Often times, I play advisory roles. As a non-executive staff of the association, I bridge the gap between the executives and the members and also, I try to guide the leaders now into doing the right thing.

Abeokuta, in recent times, has become a preferred choice for movie locations. How was this achieved?
This was achieved when I was the governor of the association. I used my influence to call our other colleagues to come down to Abeokuta and shoot their movies, promising them that they would enjoy the peaceful environment – which is paramount for filmmaking – and also help build the youngsters here in Abeokuta.

The likes of Sanyeri and Kamilu have changed the face of comedy in the industry. How has that affected you?
I changed the face of comedy in the (Nigerian movie) industry. I changed so many things, from the costumes to the make-up. The first comedian to play a lead role in a movie was Baba Suwe – with his movies Kotansibe and Baba Londoner. After him, I was the next person to do that, with my movies Mr President, Omo Ode De, Talongbemu and the likes.

But people feel that with those two in the industry now, the rate at which you feature in comedies has dropped…
I don’t believe that; we all play different roles. Also, I am an educated comedian; I don’t just play any role. Sanyeri and Kamilu are doing wonderfully well and I pray for them to continue to flourish. Everything has its place and time. We have done our part and we have to allow the upcoming comedians also to rise. I am proud of them and we relate very well.

How educated are you?
I was not privileged earlier to further my education, not until about two years ago when I gained admission into a university in London, where I am currently studying Tourism. So, by saying I am an educated comedian, I meant I changed comedy from the stage where actors used to stuff their tummies with costumes or overuse make-up. I brought reality to comedy. There is no denying it. I changed the face of comedy industry.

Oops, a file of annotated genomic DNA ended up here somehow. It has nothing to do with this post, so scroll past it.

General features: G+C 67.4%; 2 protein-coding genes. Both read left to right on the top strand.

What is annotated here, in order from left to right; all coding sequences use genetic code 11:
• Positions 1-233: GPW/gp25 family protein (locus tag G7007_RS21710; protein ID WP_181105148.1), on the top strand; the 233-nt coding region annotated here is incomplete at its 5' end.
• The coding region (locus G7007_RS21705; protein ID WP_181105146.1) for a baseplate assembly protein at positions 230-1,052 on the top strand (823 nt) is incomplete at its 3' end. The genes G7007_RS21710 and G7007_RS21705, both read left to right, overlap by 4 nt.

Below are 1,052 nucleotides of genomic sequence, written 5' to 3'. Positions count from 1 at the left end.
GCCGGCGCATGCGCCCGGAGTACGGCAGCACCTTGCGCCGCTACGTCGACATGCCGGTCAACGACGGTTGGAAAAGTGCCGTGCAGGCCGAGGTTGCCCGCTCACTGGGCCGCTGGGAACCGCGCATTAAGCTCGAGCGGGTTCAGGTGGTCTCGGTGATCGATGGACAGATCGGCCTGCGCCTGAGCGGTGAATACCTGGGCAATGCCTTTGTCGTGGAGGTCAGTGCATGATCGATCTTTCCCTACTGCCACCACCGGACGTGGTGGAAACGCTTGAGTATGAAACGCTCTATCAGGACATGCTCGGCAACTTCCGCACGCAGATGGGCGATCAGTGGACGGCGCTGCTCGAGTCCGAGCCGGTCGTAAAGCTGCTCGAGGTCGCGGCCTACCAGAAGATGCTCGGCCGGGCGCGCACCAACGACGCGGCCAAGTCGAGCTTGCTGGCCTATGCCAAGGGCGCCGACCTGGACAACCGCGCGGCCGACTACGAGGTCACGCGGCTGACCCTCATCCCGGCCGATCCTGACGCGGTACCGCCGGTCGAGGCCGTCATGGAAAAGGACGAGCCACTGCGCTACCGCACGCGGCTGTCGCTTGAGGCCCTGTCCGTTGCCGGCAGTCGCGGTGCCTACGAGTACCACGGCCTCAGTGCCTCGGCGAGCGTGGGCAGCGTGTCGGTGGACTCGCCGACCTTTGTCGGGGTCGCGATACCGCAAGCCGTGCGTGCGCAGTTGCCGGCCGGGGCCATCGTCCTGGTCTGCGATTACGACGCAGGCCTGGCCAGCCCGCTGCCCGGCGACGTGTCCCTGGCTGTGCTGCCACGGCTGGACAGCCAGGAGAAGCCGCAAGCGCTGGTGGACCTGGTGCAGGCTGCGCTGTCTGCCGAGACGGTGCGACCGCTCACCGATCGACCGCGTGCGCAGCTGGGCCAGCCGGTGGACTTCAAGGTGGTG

What’s your take over the recent ruling of the court over Baba Suwe’s case?
I’m neither a lawyer nor a judge, but I observed that the High Court approved the money to be paid to him, while the Appeal Court disapproved the payment. I believe maybe the case would still be looked into, and by then, maybe there is much that could be said about it then. I called Baba Suwe immediately after the news and we believe the best would come off it.

What is your foundation about?
It’s called the Mr Latin Foundation, tagged ‘Save a Soul Today’. It encompasses a lot of things, like assisting the underprivileged, helping the widows and organising enlightenment programmes on HIV/AIDS, kidney failure and the likes.
And I’ve been travelling a lot across the world, propagating the foundation. The organisation was established two years ago and it has been doing just fine. K1 D Ultimate is the grand patron of the organisation, while Mrs Funso Amosun is the grand matron. I have patrons across the world, and also with a lot of people showing interest in the foundation.

If you had not gone into acting, what else would you have delved into?
 I would have been a footballer. Football has been a career of interest for me since I was a youth. My role model is Chief Segun Odegbami. I love the way he played and almost everything about him.

What words do you have for your fans?
I appreciate and love them for being there, and I would love if they continue to criticise us constructively.